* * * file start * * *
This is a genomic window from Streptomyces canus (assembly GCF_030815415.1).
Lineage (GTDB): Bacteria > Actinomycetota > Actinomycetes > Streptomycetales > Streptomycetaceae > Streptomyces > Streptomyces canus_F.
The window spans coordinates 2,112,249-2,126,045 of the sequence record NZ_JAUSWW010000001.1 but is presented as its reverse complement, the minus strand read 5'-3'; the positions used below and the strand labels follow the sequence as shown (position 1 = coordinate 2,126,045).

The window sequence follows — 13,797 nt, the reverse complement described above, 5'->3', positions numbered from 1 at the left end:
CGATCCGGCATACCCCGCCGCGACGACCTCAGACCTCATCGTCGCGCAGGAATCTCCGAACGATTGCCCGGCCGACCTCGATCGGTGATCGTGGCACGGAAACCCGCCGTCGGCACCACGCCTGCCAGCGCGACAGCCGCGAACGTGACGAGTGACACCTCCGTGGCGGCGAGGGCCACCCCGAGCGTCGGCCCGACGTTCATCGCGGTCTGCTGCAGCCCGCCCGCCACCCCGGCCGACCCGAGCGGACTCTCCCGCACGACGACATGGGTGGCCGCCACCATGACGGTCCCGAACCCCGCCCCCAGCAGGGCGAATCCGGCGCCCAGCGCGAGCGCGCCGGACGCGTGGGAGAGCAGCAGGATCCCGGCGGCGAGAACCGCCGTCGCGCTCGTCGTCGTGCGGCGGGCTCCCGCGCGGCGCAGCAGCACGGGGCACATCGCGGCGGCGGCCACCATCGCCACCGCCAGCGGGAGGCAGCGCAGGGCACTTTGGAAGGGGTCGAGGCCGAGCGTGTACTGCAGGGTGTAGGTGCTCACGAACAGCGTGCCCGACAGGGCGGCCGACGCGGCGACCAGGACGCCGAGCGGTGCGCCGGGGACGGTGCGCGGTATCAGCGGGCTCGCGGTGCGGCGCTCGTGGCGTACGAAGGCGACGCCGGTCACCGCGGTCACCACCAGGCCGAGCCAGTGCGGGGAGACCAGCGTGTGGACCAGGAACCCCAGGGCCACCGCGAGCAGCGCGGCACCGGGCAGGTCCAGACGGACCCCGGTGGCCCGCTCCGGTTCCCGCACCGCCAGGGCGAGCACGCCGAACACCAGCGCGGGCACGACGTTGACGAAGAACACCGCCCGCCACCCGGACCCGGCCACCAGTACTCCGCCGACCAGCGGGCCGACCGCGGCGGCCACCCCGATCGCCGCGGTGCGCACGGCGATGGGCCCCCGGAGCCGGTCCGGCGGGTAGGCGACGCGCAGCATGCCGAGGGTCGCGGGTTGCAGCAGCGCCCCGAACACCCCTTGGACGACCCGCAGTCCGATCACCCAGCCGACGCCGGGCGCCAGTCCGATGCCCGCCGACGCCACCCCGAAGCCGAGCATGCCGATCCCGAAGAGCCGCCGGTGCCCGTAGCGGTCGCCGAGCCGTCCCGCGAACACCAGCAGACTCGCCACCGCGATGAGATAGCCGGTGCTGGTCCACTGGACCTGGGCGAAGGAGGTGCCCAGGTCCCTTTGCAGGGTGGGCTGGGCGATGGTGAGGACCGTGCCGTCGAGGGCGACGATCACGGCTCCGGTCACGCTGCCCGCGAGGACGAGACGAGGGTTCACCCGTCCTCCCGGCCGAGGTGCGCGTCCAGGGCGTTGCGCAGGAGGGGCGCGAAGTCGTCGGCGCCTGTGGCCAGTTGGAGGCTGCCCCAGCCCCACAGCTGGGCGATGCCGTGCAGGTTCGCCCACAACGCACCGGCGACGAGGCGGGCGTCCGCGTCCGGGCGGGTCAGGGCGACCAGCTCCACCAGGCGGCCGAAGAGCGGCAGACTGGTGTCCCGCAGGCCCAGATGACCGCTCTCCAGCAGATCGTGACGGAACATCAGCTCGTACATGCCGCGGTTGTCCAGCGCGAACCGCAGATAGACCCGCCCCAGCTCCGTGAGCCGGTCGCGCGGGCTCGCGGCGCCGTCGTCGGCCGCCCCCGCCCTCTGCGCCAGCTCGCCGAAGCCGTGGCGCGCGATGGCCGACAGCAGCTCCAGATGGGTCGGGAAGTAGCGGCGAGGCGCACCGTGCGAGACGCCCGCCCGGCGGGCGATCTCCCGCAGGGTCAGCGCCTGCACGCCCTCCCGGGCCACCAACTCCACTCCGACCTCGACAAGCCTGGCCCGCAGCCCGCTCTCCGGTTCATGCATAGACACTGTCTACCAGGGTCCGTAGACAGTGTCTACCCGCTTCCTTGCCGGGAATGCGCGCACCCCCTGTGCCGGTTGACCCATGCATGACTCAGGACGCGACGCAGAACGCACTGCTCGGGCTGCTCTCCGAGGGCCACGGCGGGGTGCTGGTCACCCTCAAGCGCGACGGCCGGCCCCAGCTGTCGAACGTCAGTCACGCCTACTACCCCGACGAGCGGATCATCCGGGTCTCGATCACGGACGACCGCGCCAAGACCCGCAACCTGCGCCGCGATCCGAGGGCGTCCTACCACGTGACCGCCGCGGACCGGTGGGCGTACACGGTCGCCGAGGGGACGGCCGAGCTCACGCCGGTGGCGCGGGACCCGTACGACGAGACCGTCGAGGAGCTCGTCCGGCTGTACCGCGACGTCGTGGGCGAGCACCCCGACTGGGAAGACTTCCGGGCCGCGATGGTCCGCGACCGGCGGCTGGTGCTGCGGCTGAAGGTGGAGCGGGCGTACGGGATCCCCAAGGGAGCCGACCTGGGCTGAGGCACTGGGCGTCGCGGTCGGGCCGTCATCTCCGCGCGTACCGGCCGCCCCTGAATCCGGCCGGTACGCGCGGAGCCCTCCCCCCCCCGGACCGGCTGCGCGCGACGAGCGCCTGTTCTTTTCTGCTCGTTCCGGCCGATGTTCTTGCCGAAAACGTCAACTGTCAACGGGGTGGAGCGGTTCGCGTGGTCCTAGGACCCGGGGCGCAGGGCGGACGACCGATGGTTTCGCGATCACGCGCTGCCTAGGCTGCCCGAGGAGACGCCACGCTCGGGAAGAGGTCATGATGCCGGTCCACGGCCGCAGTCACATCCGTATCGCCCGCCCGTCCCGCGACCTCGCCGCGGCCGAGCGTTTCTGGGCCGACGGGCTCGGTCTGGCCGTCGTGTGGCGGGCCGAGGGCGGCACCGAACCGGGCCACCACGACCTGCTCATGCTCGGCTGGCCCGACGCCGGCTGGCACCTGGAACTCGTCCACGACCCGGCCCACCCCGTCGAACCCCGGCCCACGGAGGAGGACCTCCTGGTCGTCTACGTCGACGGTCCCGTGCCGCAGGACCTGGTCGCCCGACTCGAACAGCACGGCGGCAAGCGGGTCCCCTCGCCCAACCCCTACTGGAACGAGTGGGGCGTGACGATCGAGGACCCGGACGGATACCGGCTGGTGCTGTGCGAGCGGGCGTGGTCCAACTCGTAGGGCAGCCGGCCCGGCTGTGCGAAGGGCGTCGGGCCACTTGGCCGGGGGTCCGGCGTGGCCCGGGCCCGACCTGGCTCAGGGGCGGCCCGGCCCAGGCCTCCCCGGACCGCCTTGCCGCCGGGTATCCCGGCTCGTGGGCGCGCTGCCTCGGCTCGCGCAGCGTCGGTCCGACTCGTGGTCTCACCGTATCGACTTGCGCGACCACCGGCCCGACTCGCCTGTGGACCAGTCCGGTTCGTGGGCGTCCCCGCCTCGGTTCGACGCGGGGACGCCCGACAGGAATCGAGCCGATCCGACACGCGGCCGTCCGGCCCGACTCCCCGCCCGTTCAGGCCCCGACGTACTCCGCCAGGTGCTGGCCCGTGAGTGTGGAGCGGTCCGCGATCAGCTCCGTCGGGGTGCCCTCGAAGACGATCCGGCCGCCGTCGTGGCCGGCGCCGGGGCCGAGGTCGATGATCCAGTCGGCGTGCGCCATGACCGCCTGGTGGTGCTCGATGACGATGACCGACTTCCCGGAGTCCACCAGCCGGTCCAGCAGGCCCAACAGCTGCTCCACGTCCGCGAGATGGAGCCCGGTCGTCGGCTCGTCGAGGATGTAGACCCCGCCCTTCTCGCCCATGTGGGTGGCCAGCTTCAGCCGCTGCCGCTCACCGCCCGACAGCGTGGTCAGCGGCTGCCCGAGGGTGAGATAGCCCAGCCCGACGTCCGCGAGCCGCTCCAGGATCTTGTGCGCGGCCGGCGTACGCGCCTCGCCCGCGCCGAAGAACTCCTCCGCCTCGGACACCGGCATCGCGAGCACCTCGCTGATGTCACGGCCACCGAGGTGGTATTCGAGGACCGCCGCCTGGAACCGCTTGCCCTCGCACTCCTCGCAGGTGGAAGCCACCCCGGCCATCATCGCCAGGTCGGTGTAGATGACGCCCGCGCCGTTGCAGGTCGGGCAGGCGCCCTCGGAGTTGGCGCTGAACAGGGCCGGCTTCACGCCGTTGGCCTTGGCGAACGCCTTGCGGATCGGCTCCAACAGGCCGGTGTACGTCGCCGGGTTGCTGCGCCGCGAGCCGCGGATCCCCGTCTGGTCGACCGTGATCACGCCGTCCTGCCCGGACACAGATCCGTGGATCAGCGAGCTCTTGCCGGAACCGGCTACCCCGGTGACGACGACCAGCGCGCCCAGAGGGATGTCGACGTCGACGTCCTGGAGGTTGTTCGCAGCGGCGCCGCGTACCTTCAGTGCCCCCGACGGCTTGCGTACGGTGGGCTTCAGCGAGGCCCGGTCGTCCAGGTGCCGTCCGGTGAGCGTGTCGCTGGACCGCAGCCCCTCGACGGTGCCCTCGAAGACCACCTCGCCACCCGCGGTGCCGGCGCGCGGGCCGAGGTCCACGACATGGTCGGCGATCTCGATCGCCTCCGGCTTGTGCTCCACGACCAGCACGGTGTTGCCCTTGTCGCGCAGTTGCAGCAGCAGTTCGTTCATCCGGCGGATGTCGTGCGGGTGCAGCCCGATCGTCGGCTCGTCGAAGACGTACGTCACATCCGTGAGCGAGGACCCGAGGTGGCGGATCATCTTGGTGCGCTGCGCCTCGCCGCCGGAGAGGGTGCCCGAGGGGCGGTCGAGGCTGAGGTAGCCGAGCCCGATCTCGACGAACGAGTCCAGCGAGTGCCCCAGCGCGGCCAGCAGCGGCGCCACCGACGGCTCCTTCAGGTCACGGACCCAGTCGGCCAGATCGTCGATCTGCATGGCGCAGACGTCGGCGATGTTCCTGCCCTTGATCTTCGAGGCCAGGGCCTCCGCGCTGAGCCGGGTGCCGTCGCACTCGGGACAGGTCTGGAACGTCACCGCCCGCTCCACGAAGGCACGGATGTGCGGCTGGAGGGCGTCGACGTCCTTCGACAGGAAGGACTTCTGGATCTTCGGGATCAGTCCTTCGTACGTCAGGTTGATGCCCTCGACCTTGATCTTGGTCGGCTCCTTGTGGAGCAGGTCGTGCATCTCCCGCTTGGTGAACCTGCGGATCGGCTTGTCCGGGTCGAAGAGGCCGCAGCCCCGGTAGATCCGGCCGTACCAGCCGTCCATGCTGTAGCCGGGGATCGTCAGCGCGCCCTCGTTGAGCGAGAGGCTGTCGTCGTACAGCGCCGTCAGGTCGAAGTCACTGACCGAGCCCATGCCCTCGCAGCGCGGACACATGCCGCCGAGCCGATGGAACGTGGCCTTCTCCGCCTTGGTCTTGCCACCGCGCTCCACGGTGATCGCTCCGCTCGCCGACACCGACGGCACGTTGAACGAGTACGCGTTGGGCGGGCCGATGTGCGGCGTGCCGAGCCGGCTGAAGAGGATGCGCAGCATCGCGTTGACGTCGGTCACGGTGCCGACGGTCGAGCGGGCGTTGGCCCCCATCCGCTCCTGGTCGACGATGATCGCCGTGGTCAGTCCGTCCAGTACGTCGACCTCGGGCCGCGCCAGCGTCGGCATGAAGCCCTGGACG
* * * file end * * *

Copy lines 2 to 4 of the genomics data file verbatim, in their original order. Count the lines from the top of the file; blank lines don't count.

Lineage (GTDB): Bacteria > Actinomycetota > Actinomycetes > Streptomycetales > Streptomycetaceae > Streptomyces > Streptomyces canus_F.
The window spans coordinates 2,112,249-2,126,045 of the sequence record NZ_JAUSWW010000001.1 but is presented as its reverse complement, the minus strand read 5'-3'; the positions used below and the strand labels follow the sequence as shown (position 1 = coordinate 2,126,045).

The window sequence follows — 13,797 nt, the reverse complement described above, 5'->3', positions numbered from 1 at the left end: